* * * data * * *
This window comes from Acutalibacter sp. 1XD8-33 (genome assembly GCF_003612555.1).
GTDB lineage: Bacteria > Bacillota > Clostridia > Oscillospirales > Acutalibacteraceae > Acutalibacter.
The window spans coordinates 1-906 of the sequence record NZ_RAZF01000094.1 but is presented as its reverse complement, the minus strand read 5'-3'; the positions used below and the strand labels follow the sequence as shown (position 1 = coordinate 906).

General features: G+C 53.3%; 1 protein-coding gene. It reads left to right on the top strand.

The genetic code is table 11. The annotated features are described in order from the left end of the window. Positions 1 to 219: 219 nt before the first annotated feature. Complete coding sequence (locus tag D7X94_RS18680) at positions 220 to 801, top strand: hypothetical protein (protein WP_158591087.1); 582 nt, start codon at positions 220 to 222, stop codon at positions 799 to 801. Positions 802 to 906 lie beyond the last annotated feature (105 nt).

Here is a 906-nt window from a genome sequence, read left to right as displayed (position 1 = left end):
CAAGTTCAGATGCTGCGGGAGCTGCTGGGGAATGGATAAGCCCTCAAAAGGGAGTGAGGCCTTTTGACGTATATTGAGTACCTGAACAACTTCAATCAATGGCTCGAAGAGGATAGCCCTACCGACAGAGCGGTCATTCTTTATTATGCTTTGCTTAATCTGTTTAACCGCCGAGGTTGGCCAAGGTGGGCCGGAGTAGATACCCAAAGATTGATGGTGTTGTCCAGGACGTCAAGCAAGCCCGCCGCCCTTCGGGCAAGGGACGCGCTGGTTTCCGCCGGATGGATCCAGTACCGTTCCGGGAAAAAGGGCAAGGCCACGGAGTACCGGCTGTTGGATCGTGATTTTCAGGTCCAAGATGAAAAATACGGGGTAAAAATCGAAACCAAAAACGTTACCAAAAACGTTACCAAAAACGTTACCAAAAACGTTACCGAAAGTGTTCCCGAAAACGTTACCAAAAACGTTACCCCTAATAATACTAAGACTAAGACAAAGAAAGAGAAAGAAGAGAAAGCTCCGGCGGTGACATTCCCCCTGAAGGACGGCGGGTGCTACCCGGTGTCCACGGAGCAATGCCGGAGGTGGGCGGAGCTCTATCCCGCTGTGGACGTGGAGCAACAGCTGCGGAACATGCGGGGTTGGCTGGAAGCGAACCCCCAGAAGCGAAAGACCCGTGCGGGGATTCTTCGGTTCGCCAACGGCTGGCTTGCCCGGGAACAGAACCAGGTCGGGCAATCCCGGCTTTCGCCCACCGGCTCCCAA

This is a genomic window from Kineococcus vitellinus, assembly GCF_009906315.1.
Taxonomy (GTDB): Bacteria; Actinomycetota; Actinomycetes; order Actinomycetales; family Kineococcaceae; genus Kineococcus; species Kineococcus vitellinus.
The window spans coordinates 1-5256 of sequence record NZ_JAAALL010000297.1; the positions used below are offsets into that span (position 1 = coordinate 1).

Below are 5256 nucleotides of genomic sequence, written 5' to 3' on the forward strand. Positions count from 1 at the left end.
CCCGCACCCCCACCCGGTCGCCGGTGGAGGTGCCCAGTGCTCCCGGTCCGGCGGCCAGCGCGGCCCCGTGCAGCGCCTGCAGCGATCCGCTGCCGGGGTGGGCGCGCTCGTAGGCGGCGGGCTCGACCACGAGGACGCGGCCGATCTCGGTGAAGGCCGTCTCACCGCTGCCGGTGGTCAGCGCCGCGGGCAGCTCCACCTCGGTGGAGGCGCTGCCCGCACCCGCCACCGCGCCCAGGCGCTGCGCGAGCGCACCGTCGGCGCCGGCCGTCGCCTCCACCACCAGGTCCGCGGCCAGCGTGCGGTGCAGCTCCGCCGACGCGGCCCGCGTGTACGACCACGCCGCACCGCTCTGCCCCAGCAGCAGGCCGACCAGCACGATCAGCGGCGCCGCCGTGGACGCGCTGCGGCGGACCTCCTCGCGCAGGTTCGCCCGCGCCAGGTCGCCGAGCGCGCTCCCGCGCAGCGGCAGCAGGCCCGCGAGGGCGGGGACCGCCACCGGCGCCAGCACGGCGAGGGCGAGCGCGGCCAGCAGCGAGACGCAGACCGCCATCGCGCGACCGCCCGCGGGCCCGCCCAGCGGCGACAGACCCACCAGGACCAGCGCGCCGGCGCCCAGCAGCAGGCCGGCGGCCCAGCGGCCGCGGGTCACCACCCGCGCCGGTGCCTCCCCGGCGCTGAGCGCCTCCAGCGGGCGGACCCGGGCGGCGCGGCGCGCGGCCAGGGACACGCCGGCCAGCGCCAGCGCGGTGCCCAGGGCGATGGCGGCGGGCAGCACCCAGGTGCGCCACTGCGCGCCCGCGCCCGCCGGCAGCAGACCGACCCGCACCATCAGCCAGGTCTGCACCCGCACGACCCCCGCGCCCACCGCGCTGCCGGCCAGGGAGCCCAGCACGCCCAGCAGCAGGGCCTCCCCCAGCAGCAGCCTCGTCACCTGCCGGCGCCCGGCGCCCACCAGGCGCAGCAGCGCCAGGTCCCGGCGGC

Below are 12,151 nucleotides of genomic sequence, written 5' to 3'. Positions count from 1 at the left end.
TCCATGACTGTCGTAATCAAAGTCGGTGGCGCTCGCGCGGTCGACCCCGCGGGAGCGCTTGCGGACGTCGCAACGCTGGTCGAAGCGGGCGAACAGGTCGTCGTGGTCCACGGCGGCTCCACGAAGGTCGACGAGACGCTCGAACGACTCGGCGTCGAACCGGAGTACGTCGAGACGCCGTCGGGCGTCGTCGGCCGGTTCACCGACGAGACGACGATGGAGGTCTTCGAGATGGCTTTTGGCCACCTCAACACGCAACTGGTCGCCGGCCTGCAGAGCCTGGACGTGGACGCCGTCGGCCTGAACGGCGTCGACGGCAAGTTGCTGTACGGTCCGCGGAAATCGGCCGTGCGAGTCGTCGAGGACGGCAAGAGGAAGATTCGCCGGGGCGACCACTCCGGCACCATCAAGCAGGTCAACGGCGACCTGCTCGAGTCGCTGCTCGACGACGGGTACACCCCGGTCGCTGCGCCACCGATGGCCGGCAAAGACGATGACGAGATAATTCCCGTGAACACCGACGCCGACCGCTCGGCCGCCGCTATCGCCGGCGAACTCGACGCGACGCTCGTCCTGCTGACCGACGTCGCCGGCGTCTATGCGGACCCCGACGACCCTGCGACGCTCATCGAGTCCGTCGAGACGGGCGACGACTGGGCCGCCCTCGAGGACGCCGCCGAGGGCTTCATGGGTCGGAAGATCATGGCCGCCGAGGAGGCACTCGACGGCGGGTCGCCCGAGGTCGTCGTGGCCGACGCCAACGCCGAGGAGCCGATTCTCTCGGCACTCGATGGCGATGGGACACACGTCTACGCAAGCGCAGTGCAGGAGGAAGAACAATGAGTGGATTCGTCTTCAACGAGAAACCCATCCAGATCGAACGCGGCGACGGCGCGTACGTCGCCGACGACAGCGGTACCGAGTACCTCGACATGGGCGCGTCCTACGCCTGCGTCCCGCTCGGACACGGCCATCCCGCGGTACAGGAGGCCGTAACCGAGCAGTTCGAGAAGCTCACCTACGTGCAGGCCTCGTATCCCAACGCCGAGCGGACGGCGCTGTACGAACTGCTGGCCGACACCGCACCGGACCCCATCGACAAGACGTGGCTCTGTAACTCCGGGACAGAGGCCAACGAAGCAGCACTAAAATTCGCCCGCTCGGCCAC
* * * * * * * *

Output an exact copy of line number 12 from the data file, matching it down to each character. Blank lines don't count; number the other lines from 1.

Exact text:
CCCGCACCCCCACCCGGTCGCCGGTGGAGGTGCCCAGTGCTCCCGGTCCGGCGGCCAGCGCGGCCCCGTGCAGCGCCTGCAGCGATCCGCTGCCGGGGTGGGCGCGCTCGTAGGCGGCGGGCTCGACCACGAGGACGCGGCCGATCTCGGTGAAGGCCGTCTCACCGCTGCCGGTGGTCAGCGCCGCGGGCAGCTCCACCTCGGTGGAGGCGCTGCCCGCACCCGCCACCGCGCCCAGGCGCTGCGCGAGCGCACCGTCGGCGCCGGCCGTCGCCTCCACCACCAGGTCCGCGGCCAGCGTGCGGTGCAGCTCCGCCGACGCGGCCCGCGTGTACGACCACGCCGCACCGCTCTGCCCCAGCAGCAGGCCGACCAGCACGATCAGCGGCGCCGCCGTGGACGCGCTGCGGCGGACCTCCTCGCGCAGGTTCGCCCGCGCCAGGTCGCCGAGCGCGCTCCCGCGCAGCGGCAGCAGGCCCGCGAGGGCGGGGACCGCCACCGGCGCCAGCACGGCGAGGGCGAGCGCGGCCAGCAGCGAGACGCAGACCGCCATCGCGCGACCGCCCGCGGGCCCGCCCAGCGGCGACAGACCCACCAGGACCAGCGCGCCGGCGCCCAGCAGCAGGCCGGCGGCCCAGCGGCCGCGGGTCACCACCCGCGCCGGTGCCTCCCCGGCGCTGAGCGCCTCCAGCGGGCGGACCCGGGCGGCGCGGCGCGCGGCCAGGGACACGCCGGCCAGCGCCAGCGCGGTGCCCAGGGCGATGGCGGCGGGCAGCACCCAGGTGCGCCACTGCGCGCCCGCGCCCGCCGGCAGCAGACCGACCCGCACCATCAGCCAGGTCTGCACCCGCACGACCCCCGCGCCCACCGCGCTGCCGGCCAGGGAGCCCAGCACGCCCAGCAGCAGGGCCTCCCCCAGCAGCAGCCTCGTCACCTGCCGGCGCCCGGCGCCCACCAGGCGCAGCAGCGCCAGGTCCCGGCGGC